Munich, 18 August 2011.
The European Patent Office (EPO) in Munich has recently granted a patent for the German company Bayer for breeding plants with a higher stress tolerance (EP1616013). The comprehensive patent will give Bayer monopoly control over important food crops including both genetic engineering in plants and the process for conventional breeding and plants derived thereof.
Patents on processes for conventional breeding, based on crossing and selection, are in conflict with Article 53b of the European Patent Convention. This was confirmed by the EPO in a precedent decision at the end of 2010. However, in claim 14 of the Bayer patent nothing else is patented than conventional plant breeding based on natural genetic conditions.
“This new patent for Bayer breaks the law. It conflicts in particular with the prohibition of patents on essentially biological' processes for breeding. This case shows once more that European Patent Law needs to be revised in order to effectively prohibit patents on the breeding of plants and animals. Further, the EPO must be subjected to independent control. If these kind of patents are not stopped, resources for daily living will be sold out to companies such as Bayer and Monsanto, warns Christoph Then, a representative of the international coalition “no patents on seeds”.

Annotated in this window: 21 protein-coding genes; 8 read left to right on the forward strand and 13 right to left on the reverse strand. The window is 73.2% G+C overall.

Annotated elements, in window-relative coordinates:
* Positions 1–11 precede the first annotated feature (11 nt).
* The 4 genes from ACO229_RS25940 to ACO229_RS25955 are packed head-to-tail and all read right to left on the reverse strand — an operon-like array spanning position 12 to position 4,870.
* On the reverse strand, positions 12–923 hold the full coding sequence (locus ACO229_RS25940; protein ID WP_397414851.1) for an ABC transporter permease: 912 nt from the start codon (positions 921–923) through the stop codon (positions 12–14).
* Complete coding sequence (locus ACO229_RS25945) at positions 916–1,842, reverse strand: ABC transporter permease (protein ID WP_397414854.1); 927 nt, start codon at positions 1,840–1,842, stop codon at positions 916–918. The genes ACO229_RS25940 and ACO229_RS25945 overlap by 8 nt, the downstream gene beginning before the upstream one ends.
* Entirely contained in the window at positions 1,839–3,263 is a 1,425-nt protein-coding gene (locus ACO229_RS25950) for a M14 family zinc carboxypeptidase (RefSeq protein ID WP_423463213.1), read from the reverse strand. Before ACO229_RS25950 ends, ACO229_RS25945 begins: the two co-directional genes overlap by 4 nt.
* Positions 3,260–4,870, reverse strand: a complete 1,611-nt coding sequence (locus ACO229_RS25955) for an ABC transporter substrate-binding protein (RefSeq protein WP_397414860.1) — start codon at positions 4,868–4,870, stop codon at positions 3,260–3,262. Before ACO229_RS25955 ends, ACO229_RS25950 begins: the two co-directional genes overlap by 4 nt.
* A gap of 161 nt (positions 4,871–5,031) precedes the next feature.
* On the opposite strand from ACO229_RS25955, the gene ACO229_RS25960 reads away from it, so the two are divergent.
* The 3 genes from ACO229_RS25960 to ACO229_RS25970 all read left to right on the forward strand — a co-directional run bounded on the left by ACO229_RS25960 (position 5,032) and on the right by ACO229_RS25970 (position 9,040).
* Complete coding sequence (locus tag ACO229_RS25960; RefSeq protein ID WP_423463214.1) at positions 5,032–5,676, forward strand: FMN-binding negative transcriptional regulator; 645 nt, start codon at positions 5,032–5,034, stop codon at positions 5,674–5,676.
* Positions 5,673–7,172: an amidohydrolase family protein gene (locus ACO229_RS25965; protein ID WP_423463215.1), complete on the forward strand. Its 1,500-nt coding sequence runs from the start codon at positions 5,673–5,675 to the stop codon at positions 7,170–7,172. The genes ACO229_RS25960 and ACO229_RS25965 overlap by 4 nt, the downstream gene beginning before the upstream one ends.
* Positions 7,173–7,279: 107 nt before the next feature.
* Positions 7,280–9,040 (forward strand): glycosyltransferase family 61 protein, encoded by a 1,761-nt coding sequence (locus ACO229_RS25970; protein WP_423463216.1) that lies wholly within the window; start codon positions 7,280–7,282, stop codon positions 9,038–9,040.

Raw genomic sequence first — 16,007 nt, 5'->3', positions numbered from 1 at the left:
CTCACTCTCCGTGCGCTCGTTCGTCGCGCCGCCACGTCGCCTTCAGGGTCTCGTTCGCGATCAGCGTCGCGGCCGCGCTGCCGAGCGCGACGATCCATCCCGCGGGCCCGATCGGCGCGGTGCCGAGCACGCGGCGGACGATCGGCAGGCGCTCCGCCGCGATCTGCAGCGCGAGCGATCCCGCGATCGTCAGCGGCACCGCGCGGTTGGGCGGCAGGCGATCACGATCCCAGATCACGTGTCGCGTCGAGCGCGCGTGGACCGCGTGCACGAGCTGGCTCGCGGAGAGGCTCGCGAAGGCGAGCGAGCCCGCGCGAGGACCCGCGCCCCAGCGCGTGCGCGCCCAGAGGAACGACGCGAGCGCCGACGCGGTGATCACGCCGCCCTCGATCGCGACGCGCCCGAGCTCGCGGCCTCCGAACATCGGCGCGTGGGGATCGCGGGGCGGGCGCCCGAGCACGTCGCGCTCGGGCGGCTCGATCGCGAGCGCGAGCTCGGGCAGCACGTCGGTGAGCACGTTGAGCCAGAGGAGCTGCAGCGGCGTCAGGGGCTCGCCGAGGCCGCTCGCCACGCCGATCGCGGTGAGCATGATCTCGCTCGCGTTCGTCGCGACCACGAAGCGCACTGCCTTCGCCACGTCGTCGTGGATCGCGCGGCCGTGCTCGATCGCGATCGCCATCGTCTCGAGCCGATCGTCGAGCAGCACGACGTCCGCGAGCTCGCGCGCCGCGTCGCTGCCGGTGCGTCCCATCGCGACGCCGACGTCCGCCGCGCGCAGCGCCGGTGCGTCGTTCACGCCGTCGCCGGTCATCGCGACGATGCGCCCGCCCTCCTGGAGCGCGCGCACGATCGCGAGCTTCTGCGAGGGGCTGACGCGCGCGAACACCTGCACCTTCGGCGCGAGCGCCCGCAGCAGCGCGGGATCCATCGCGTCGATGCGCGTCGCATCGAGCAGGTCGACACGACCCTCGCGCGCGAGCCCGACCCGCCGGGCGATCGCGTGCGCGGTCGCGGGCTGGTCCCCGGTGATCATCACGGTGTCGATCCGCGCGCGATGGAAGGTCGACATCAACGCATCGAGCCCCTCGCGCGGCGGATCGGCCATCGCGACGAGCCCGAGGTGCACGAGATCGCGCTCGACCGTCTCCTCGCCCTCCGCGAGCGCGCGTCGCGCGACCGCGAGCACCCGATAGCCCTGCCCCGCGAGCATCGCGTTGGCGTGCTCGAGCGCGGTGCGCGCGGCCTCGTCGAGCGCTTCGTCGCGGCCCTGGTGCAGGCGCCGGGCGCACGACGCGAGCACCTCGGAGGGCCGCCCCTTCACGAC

Further, the other patent claims granted to Bayer are in a legal grey area. The European Patent Law excludes patents on “plant varieties” but this patent also covers the marketing of seeds perceived as plant varieties. Furthermore, patents on mutational breeding are used since a long time and lack inventiveness. Granting these kind patents that lack any kind of “invention” have been criticized as inflationary and even as an abuse of patent law by many observers.
This patent is a wake-up call for political decision makers to respond to the protests from farmers, breeders, consumers, environmental and development organizations against patents on plants and animals. The international coalition “no patents on seeds” and many other organizations are now preparing for a day of protest at the European Patent Office in Munich: On 26 October 2011, there will be a final public hearing at the EPO and a decision is due to be taken in a precedent case, a patent on broccoli. The protest is aiming to send out a strong signal to politicians in Europe, to no longer leave decision-making to the European Patent Office, but to implement effective regulations against patents on plants and animals.
Contact: Christoph Then, Tel +4915154638040
Link to the patent